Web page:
I was at the opening, perched on the rocks at the south entrance to the bridge where the dignitaries had gathered. Unfortunately, I was also perched beside Artur Pawlowski, known to many as the man behind Calgary’s Street Church.

As the blessing started, Pawlowski began to loudly mock and condemn the Siksika elder. I called him out on his lack of respect. For those who’ve had any experience with the man and the fervent believers from his church, it will come as no surprise that he did not relent. This is a man blinded by a religious ideology steeped in intolerance and intransigence. He said that First Nations were the interlopers in this land, and so was their heathen religion. He told me to learn my history.

This is what happens when ignorance takes hold and shackles any semblance of rational discussion. What do you say to a man who thinks Christian Europeans setttled this land before the Blackfoot? What do you say to a man who gathers in public and at ceremonies (including infiltrating last year’s Stampede parade) just to court controversy and offend those around him?

What makes this story relevant is the recent controversy over Progressive Conservative leadership candidate Ric McIver’s participation in the Street Church’s March for Jesus on Sunday, June 15. Many have called out McIver for supporting this group, focusing on its rabid homophobia. The Street Church claims, among other things, that gays and lesbians are agents of Satan who participate in perversion.

These are extreme people. They villify anything that does not match their outdated, and often strange, points of view. They shun First Nations beliefs, they shun homosexuality, they shun everything that does not pigeonhole into a narrow vision of the world. There is no sense in engaging with them, and there’s no redemption for a politician who supports them.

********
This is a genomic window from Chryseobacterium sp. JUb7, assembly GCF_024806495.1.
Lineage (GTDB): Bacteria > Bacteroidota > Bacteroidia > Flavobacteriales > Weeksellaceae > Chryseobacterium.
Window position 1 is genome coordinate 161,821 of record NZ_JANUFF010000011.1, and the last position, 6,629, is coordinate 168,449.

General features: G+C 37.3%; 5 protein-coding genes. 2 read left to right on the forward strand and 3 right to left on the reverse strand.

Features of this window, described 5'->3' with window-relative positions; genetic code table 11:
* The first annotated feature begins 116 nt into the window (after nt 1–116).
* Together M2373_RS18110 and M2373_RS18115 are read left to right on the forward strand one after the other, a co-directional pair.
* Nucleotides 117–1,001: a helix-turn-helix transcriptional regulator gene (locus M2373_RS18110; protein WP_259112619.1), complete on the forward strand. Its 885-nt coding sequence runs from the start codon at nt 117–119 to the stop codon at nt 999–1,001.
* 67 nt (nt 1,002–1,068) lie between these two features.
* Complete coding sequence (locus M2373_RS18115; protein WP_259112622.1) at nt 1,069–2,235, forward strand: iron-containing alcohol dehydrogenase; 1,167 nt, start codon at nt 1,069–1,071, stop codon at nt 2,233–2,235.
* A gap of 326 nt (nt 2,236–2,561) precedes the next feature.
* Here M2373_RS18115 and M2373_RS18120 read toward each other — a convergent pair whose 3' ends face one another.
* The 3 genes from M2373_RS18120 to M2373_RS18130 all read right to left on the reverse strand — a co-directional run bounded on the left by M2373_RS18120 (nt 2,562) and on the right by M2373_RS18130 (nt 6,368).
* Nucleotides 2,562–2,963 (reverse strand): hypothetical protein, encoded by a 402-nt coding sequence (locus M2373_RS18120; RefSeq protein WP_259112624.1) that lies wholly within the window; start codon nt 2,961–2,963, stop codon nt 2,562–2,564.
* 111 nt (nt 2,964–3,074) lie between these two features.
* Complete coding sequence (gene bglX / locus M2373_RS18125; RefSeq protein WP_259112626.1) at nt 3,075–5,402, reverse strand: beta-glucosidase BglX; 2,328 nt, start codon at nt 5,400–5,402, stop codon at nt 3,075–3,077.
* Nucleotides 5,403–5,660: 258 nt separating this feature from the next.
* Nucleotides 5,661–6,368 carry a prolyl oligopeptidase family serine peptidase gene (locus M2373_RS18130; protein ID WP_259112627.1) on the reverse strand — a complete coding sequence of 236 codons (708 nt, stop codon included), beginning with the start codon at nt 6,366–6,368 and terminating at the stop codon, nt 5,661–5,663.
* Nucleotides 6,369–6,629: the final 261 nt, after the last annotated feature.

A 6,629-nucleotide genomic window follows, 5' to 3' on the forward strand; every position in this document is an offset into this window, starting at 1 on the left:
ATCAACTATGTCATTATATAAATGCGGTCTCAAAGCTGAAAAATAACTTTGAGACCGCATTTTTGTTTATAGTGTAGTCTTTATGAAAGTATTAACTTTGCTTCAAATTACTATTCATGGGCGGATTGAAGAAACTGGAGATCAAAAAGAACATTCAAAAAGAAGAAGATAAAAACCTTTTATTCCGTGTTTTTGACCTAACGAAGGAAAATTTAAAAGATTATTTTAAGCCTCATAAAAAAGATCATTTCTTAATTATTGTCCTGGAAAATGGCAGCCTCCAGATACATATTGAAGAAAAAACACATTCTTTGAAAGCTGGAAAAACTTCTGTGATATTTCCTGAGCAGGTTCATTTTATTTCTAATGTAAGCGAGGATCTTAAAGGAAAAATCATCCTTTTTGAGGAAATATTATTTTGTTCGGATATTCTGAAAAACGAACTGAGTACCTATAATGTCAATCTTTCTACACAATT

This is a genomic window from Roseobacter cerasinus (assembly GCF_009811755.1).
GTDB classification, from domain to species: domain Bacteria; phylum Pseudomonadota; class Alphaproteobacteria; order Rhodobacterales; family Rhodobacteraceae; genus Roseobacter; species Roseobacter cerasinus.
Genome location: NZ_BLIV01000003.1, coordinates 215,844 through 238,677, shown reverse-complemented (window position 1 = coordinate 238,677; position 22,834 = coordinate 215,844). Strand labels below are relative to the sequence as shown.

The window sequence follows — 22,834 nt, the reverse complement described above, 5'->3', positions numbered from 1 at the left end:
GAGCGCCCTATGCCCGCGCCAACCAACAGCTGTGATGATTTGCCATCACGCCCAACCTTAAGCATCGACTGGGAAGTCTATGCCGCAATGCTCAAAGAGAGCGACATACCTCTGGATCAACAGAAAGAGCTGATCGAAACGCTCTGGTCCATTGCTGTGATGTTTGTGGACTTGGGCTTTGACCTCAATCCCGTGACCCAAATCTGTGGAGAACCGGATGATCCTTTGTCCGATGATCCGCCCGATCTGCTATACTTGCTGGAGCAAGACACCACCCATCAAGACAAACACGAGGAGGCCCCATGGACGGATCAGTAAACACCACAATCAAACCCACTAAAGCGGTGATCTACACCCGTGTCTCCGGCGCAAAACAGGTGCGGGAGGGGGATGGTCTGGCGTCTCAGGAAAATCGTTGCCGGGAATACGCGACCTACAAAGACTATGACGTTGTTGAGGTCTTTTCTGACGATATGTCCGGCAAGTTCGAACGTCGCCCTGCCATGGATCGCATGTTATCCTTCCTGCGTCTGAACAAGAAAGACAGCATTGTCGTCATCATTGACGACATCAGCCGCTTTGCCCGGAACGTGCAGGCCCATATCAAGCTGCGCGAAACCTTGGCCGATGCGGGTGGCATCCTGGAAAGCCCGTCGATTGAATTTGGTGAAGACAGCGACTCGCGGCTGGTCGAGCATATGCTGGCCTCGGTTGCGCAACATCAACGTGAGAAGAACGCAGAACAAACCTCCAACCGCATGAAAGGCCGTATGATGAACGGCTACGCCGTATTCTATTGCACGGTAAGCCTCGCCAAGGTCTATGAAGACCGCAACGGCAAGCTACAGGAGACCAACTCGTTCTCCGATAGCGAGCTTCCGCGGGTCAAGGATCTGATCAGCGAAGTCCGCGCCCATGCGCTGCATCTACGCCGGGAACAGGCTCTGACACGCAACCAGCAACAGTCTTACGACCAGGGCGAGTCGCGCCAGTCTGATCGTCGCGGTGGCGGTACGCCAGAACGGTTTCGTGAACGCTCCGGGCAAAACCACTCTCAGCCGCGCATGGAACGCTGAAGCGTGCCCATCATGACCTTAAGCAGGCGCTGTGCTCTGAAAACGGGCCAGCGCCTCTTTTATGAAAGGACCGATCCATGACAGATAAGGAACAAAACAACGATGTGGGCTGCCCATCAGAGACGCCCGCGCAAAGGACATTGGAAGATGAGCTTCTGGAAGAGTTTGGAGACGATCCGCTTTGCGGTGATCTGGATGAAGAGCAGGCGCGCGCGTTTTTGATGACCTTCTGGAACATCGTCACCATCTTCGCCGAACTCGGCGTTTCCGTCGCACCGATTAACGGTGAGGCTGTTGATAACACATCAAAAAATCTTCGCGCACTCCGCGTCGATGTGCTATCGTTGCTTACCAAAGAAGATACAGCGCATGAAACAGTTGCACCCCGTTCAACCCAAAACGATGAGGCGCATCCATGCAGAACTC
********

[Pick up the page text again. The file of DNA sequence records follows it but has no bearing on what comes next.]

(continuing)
The questions around McIver’s support of their activities is indeed troubling. Why would he participate in this event? (His excuse that he was celebrating his Catholic beliefs rings hollow.) What are his views on human rights in Alberta? Does he believe that LGBTQ rights should be curtailed based on the extreme religious views of groups like the Street Church? This is not a group we want our leaders to be involved with, if even just by association.

Just days prior to McIver’s participation in the March for Jesus, he stressed his strong support for a controversial section of Alberta’s Human Rights Act which allows parents to pull their children from classes where topics, including homosexuality, will be discussed. “We defend parents’ rights to make a decision about the moral ground and education that they raise their children with. To me, that’s what is in the legislation now,” he told the Calgary Herald the following day.

McIver posted a defence of his participation in the March for Jesus to his Facebook page, which claimed that he supports diversity. Apparently, this includes those who would discriminate against others. Without a hint of irony, McIver says he will “continue to attend events celebrating the diversity of Alberta.”

Much of what he says in his defence reeks of the abandoned and much-maligned Wildrose policy supporting so-called conscience rights, which essentially says that people should have the right to discriminate against others based on their religious convictions. That policy was largely responsible for the defeat of the Wildrose in the last provincial election and was eventually disowned by the party. Albertans rightly rejected a government-in-waiting that would discriminate under the guise of inclusion and tolerance. If that’s what McIver stands for, then PC voters should do the same with him.

This post originally appeared in Fast Forward Weekly.

Cut the public affairs bureau

VIEWPOINT-PAB2-2014-02-26T20-41-06-465289

The latest provincial budget comes out on March 6 and the opposition is already circling, with Wildrose leading the charge. On February 25, Alberta’s other right wing released its budget recommendations. No surprise, there were lots of savings to be found in the bullet points (see, it’s easy!).